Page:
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Liberty Denies Designs on News Corp.

Nov 15, 2004  •  Post A Comment

John Malone’s Liberty Media isn’t interested in launching a hostile takeover of Rupert Murdoch’s News Corp., and continues to view its stake in the media company as strategic, Liberty President Robert Bennett said last Tuesday, adding that the relationship between the two companies has been nothing but “friendly” and “supportive.”

“We view our relationship with News Corp. as productive,” Mr. Bennett said during a conference call to discuss Liberty’s third-quarter results. “We are supportive and friendly shareholders with all the respect in the world for the Murdoch family, for [News Corp. Chief Operating Officer] Peter Chernin and the management team.”

Mr. Bennett’s comments came as News Corp. last week adopted a “poison-pill” plan designed to prevent a shareholder from accumulating more than 15 percent of the voting stock in the company. The Murdoch-controlled corporation took the measure after Liberty said in a filing that it was trading nonvoting shares for voting shares in a transaction that will give it a 17 percent stake in News Corp., up from its current level of 9 percent. Liberty’s stake increase would not trigger the poison pill unless it raises its stake further.

A poison pill is a move made by a company to dilute the influence of a shareholder accumulating large chunks of shares. It works by allowing other shareholders to buy more shares at a significant discount, thus reducing the aggressive buyer’s stake.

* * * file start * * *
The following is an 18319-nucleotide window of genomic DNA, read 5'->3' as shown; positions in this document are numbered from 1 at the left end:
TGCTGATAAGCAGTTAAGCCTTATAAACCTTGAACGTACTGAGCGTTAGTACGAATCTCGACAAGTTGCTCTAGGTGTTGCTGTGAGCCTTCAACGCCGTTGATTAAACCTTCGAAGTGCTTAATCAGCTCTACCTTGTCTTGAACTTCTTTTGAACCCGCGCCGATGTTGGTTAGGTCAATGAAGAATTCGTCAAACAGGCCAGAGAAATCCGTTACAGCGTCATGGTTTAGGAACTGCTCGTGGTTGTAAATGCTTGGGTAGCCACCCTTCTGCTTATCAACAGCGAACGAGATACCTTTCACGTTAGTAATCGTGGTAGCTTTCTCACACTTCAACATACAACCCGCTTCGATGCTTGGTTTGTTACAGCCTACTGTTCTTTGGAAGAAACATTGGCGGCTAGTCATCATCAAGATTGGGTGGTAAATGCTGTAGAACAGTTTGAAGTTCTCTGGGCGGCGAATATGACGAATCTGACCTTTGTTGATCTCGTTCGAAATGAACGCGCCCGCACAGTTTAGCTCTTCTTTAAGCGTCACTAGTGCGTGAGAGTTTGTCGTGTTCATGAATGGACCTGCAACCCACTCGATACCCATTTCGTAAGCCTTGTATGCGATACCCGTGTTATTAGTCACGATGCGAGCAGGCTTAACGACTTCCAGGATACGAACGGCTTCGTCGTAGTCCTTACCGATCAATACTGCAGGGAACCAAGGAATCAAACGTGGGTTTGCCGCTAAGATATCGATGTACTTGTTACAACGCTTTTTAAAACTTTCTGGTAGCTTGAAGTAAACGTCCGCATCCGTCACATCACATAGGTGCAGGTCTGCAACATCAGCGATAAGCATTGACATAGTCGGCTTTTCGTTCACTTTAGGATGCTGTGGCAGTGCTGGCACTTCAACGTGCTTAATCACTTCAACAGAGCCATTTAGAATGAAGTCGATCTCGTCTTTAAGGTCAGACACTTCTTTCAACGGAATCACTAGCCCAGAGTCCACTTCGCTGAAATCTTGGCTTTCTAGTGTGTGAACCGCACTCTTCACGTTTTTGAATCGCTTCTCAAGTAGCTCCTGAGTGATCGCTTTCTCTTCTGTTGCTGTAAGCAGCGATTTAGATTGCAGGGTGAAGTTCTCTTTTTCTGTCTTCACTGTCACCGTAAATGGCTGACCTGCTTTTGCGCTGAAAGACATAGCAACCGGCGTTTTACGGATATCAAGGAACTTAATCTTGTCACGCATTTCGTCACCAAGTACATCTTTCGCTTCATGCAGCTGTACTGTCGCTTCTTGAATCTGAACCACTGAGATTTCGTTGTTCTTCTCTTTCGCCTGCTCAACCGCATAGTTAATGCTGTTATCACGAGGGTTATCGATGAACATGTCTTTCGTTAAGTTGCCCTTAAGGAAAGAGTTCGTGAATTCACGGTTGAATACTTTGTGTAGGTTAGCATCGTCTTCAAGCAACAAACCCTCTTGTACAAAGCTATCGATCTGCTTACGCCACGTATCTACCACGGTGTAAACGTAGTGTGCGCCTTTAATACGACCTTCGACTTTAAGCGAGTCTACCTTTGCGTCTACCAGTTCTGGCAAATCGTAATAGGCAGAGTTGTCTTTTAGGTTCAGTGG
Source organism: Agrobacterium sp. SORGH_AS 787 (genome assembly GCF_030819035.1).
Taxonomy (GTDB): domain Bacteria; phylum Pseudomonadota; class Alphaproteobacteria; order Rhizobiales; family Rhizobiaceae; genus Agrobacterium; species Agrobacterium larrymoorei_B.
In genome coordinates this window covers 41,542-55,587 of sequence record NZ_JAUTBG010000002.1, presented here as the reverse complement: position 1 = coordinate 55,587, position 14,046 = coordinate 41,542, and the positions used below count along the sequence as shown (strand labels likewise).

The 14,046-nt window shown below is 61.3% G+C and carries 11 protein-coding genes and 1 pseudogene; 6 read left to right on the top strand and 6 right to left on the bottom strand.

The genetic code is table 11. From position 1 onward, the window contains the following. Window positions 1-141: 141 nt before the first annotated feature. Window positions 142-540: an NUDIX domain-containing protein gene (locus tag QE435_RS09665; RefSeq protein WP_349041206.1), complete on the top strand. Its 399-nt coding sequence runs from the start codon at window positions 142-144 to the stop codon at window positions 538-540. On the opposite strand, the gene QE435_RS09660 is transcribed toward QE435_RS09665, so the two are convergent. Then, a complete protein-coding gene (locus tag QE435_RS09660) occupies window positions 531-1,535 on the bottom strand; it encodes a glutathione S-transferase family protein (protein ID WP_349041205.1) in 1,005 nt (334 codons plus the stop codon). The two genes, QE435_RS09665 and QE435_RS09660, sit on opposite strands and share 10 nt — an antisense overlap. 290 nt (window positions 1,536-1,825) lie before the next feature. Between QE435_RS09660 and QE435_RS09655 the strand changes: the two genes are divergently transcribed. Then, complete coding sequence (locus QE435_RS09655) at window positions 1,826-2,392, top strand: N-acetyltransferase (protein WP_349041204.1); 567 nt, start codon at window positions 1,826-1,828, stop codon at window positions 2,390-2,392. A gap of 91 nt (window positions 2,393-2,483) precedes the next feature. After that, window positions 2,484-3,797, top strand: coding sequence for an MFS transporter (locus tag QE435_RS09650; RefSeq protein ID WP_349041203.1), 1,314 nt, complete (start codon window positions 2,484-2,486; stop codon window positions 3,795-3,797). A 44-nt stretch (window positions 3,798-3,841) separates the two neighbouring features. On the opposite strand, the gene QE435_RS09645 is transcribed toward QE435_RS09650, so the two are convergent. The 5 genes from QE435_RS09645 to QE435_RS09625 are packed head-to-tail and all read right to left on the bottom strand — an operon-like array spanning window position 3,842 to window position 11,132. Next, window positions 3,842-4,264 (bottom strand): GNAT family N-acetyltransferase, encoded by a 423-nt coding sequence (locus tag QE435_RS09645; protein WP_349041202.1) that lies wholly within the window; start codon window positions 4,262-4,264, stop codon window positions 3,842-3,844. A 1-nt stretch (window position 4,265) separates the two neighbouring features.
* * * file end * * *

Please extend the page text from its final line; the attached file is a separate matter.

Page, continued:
Mr. Bennett told analysts and investors that Liberty’s motives for raising its stake were straightforward. As part of News Corp.’s re-incorporation to the United States, the company saw an opportunity to buy voting shares on the cheap. Mr. Bennett added that Liberty Chairman John Malone has had several conversations with Mr. Murdoch in the last week to quell any worries News Corp. might have about Liberty’s move.

Liberty on Tuesday also reported that its profit soared in the third quarter to $372 million from a year-earlier figure of $41 million, driven by the addition of home-shopping channel QVC, which the company acquired control of last year, as well as subscriber growth at Discovery Communications and Starz Encore Group. Revenue was $1.8 billion from a year-earlier $877 million.

Though QVC was a major contributor, the channel itself reported slightly weaker revenue growth compared with historical levels, in part due to its sale of fewer higher-priced items in favor of lower-priced merchandise such as apparel and accessories. Revenue was up 12 percent in the quarter to $1.3 billion.

Discovery posted a revenue increase of 18 percent in the quarter to $557 million, driven by affiliate-fee growth. Advertising was up slightly, as higher CPMs were partially offset by lower ratings at The Learning Channel, and in particular TLC’s series “Trading Spaces.”

Starz Encore Group, meanwhile, reported a 13 percent increase in revenue to $245 million, driven largely by a rise in subscription units brought on by new affiliation agreements. Those gains were offset partially by a 26 percent rise in expenses, mainly attributed to higher programming costs.